Sri Lanka II

07 January 2016

I love Sri Lanka today. Visited briefly back in 2001 during dark days of the civil war. Was not enthralled. British Tim urged me to check out peaceful, prosperous, postwar Sri Lanka and he was right. It is indeed, as he'd say, "splendid."

Upon landing on New Year's Eve, the local headline was that Condé Nast Traveller had just named Sri Lanka one of the world's two best places to visit for 2016: "affordable, uncrowded, and relatively unexplored," and "undergoing a cosmopolitan change."

My favorite place to hang out:
Galle Face Green is a big, open, ocean-side area, nearly a mile long, in the heart of Colombo.
On weekends Galle Face is crowded until late evening with friendly, good-spirited locals and small sprinkling of tourists. Many kites are flown. Concerts or cricket games might be held. Teenagers and families play on the small beach too. Food stalls line the strip.

First photo above shows south part of Galle Face; left photo shows to the north. Note all new buildings nearby.

Photo swapping:
Always fun when locals want a photo with the visiting Martian. I take so many pics of people overseas that I'm always happy and honored to reciprocate. Walking solo especially along Galle Face (and elsewhere) prompted quite a few invitations and I usually requested a swap. Here are a few above.

Kottu is a spicy Sri Lankan stir-fry of shredded roti bread with vegetables, with options to add eggs, meat, cheese.

On the left is the nice owner of my favorite place to get kottu at Galle Face.

The mellow Buddhist culture called for a visit to Gangaramaya Temple, said to be the most important place of worship for Buddhists in Sri Lanka. One of the curiosities in Gangaramaya's buildings was the collection of more than a half dozen vintage cars. I was never able to get an authoritative explanation for their spiritual significance.

While I received some sweet, shy smiles, never once did women in colorful, flowing saris ask for a photo. And they seemed much too elegant to be approached by a perspiring tourist in khaki shorts and sandals. So I'm left with memories and the above blurry, drive-by photo shot from my speeding tuk-tuk.

Enjoyable two-hour train trip along the coast from Colombo down to Galle. Fancy, first-class, tourist trains are available but I was on a simple second-class car on a regular express train.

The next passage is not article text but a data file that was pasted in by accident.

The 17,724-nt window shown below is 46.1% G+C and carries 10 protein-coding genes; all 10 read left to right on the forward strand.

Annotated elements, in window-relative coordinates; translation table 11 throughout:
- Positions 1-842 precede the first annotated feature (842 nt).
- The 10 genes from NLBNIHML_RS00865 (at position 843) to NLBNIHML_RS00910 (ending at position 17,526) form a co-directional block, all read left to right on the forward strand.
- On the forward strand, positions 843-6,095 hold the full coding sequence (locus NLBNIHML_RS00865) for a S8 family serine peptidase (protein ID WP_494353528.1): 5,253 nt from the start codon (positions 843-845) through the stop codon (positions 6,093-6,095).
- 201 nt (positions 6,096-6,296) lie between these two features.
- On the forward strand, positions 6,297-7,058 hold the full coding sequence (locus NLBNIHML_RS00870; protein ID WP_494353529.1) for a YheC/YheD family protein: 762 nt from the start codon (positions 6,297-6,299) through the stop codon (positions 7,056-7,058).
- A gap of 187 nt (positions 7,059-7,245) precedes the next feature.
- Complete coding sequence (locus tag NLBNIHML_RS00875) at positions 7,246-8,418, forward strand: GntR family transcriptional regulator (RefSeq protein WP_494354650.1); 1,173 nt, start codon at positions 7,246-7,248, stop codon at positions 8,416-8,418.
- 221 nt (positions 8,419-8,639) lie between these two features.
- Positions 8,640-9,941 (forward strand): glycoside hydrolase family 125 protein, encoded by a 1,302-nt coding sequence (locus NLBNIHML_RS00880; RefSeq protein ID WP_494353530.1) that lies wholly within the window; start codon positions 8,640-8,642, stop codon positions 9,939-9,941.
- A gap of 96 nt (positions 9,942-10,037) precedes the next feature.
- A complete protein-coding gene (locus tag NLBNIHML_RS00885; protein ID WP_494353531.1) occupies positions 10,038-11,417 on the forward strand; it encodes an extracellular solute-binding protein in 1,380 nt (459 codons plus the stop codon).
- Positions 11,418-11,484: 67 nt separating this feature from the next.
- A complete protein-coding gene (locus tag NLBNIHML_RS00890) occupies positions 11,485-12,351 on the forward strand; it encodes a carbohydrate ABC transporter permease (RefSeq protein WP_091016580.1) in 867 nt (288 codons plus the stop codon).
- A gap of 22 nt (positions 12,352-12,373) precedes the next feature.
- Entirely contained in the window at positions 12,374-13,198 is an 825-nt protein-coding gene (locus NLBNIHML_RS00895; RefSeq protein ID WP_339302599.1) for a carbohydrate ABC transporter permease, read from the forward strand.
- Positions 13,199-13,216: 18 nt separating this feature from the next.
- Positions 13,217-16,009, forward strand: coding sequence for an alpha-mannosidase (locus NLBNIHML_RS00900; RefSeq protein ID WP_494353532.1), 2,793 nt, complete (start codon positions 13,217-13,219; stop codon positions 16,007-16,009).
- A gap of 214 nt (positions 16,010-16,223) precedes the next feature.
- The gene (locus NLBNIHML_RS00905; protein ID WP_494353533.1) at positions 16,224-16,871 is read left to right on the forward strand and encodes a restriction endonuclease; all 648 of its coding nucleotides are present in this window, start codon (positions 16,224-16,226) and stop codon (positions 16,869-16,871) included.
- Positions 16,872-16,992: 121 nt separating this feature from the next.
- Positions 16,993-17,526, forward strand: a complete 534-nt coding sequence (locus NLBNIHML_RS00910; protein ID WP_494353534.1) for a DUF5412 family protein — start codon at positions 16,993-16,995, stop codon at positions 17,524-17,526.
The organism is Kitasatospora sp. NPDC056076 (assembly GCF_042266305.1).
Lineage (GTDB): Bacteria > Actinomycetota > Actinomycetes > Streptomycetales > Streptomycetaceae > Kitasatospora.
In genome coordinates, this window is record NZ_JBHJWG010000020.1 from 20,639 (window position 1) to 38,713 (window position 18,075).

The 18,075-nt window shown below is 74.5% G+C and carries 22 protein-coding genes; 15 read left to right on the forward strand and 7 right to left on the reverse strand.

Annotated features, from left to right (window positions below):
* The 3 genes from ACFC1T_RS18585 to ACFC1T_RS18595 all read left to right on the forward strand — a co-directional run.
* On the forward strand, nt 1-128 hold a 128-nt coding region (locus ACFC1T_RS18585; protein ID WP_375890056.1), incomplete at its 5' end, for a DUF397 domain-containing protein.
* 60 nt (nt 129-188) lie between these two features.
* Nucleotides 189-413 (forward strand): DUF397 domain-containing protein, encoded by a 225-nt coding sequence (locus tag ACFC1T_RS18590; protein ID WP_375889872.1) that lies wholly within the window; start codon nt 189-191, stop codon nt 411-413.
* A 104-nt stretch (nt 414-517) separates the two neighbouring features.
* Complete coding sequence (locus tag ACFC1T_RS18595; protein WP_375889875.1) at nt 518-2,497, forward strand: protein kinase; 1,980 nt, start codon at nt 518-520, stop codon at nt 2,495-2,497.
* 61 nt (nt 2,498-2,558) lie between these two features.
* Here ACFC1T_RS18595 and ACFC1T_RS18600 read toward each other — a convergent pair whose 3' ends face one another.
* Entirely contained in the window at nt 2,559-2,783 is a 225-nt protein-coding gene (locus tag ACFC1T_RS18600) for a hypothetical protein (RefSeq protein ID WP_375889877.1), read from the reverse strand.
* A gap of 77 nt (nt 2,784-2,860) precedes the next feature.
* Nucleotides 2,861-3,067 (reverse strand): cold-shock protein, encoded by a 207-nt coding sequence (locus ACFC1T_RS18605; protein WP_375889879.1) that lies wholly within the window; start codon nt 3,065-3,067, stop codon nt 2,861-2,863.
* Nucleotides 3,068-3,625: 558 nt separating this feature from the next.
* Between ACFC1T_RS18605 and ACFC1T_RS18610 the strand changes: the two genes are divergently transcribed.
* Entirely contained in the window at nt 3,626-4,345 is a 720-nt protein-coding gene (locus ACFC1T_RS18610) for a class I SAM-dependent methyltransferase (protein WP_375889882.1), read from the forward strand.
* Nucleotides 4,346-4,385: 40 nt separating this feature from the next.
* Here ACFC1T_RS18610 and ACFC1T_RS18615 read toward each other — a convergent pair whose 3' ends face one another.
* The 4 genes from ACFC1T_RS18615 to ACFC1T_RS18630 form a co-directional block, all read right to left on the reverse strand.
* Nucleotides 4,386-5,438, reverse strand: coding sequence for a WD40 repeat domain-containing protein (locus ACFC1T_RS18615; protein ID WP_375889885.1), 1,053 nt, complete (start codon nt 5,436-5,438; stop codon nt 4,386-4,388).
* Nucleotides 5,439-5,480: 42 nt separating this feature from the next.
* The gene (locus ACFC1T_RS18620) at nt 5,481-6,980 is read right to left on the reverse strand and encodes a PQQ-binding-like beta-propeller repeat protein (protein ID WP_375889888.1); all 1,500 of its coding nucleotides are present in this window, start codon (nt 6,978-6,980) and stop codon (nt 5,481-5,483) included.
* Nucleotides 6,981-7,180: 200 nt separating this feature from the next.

My car on the crowded, early-morning return train seemed to be filled with lots of commuter friends; many people had to stand; lots of people offered me sugary treats; and it was one big happy party all the way to Colombo.

One part of the walls around the very large old Dutch fort in Galle.
A large Buddha in a Galle traffic circle and two monks in Galle (one from Cambodia).
One obligatory beach photo, but did not fry out on any of the pretty beaches.

Other reflections...

In 2009, Sri Lanka's military on behalf of the large majority Sinhalese (Sinhala-speaking, mostly Buddhists) decisively defeated the Tamil Tigers (Tamil-speaking Hindus) in the north after 26-year long civil war. Reconciliation efforts are still underway but peace has unleashed boom times and is bringing in tourists, but so far, happily, not in overwhelming numbers.

It is remarkable to me that spillover from neighboring India ― with over 60 times as many people! ― has not obliterated the Sri Lankan culture. India has been influential of course, but Hinduism for example never supplanted Buddhism here, even if a few Hindu deities did slip into a few Buddhist temple carvings.

While not rich, Sri Lanka is noticeably more affluent than India, and has far lower rates of severe poverty.

Before preparing my mango drink, the
vaguely familiar server grins and whips
out his phone to retrieve the photo his
buddy took of us when I was walking
around Galle Face on New Year's Eve.
Back to the topic of tourism...
That recent Condé Nast Traveller piece argued,
"...there isn't much to do in Galle, but that's true of all Sri Lanka. I think you go there for the climate and the people and the sense of wellbeing it gives you. There is some surfing on the east and south coasts, there are good walks, and temples in Kandy and elsewhere, but it's more of a place to talk and dream and eat."
I have to agree. Sri Lanka lacks a Taj Mahal or Angkor Wat. It has no Iguassu Falls or Amazon. But, it is such a warm, clean, hospitable, tropical island that its charm and low-key delights more than compensate.